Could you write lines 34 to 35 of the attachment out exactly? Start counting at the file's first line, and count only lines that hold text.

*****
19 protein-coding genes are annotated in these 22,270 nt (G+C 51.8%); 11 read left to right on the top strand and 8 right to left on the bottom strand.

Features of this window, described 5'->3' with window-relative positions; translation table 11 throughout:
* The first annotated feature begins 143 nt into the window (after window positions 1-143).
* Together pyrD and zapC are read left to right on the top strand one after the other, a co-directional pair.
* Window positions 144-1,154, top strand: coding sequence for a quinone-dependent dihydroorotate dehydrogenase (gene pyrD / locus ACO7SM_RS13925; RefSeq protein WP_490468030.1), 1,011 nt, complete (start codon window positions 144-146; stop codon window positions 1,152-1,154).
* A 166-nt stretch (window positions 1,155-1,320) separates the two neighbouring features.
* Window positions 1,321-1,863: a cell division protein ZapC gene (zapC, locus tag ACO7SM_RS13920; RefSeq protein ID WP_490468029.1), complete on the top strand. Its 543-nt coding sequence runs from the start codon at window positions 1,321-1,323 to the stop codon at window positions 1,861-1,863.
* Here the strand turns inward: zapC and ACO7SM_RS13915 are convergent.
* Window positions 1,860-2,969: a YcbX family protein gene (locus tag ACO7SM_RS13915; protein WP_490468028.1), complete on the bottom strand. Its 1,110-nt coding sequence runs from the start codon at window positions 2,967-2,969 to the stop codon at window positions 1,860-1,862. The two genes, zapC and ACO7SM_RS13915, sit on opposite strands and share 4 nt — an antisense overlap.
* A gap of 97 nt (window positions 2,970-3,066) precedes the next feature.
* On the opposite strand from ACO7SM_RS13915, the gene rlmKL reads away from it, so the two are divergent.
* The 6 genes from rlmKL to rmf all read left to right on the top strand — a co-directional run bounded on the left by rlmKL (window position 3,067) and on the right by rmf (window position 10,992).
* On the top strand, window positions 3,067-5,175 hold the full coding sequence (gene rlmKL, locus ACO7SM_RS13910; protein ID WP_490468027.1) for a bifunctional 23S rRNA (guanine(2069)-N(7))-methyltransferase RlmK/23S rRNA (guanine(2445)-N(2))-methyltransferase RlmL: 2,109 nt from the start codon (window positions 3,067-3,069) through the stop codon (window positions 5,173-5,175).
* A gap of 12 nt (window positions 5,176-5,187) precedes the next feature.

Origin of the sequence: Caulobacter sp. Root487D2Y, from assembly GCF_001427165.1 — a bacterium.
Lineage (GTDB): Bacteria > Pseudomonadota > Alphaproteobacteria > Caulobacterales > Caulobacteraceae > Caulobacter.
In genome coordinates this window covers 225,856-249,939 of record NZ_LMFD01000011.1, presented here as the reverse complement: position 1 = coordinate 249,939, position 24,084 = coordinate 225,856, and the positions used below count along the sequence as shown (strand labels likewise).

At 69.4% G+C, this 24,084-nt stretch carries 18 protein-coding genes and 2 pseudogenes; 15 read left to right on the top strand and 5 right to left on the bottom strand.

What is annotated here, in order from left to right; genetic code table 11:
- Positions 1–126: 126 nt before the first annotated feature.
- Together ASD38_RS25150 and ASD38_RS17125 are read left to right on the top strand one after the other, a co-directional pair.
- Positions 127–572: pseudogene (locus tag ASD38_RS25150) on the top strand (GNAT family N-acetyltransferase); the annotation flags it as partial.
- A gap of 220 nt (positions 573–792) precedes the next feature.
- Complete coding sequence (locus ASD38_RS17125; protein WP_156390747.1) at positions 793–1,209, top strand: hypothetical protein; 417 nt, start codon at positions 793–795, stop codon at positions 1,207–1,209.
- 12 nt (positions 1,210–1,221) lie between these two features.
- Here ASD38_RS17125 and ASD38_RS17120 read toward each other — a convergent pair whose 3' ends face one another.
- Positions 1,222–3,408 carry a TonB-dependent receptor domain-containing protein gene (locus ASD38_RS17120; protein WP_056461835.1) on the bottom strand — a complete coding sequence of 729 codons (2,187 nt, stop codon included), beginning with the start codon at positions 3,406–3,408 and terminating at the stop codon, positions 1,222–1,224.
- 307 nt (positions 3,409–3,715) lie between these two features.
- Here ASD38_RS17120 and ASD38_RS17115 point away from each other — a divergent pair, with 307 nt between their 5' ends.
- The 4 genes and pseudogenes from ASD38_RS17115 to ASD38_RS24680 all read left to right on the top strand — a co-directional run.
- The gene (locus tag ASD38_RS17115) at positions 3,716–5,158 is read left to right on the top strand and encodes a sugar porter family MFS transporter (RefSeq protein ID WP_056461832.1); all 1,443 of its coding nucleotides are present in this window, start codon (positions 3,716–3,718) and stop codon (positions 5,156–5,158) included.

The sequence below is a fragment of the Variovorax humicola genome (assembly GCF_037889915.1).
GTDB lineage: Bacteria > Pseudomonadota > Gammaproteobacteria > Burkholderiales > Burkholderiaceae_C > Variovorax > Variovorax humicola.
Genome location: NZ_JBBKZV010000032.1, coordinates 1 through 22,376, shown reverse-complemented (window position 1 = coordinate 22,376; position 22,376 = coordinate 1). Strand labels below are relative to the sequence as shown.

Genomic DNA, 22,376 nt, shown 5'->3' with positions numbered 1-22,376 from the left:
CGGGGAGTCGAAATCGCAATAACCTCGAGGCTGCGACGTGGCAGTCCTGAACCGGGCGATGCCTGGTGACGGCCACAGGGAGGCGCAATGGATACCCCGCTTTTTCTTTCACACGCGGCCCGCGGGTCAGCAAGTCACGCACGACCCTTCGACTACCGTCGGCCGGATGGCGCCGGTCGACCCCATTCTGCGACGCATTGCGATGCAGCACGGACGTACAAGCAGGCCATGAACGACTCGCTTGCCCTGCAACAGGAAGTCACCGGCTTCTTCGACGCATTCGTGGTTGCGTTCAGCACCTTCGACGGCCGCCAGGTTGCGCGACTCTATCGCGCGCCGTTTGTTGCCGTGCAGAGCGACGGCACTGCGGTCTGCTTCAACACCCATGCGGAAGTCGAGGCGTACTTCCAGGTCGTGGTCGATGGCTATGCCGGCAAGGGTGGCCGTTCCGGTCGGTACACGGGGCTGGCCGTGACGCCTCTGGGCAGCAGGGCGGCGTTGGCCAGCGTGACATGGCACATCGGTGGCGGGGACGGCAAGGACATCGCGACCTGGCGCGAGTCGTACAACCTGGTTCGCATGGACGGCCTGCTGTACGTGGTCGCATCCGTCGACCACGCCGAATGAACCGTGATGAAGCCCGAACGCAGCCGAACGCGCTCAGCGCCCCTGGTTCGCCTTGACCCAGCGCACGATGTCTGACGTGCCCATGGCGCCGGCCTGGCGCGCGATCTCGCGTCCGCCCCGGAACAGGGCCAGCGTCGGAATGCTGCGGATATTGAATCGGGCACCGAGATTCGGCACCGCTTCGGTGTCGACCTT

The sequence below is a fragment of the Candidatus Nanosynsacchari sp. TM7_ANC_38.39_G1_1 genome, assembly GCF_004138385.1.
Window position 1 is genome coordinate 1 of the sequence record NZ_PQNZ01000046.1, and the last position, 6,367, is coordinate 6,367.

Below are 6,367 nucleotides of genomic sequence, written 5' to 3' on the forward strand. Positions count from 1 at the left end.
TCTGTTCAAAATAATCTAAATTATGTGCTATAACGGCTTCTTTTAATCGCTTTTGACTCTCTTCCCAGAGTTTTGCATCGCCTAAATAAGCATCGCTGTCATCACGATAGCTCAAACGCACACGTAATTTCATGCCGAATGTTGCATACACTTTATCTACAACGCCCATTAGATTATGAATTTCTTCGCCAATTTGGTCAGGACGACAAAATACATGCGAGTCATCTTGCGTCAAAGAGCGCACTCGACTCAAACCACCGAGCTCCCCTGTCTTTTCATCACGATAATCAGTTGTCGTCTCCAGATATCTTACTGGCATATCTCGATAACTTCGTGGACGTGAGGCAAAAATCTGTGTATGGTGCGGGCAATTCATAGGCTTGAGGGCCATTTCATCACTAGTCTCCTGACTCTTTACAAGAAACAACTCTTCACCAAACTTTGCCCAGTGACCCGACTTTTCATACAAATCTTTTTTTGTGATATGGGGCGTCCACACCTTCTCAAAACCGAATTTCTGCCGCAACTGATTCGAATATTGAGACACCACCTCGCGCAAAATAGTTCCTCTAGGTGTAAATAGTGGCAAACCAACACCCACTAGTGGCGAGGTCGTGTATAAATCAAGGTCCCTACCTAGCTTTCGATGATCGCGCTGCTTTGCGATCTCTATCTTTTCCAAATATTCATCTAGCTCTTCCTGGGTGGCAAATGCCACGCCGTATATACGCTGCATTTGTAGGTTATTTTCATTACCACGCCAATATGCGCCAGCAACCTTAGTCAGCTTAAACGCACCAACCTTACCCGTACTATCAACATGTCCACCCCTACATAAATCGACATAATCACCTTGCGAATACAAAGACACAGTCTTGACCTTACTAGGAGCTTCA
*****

Genome location: NZ_JBBKZV010000032.1, coordinates 1 through 22,376, shown reverse-complemented (window position 1 = coordinate 22,376; position 22,376 = coordinate 1). Strand labels below are relative to the sequence as shown.

Genomic DNA, 22,376 nt, shown 5'->3' with positions numbered 1-22,376 from the left: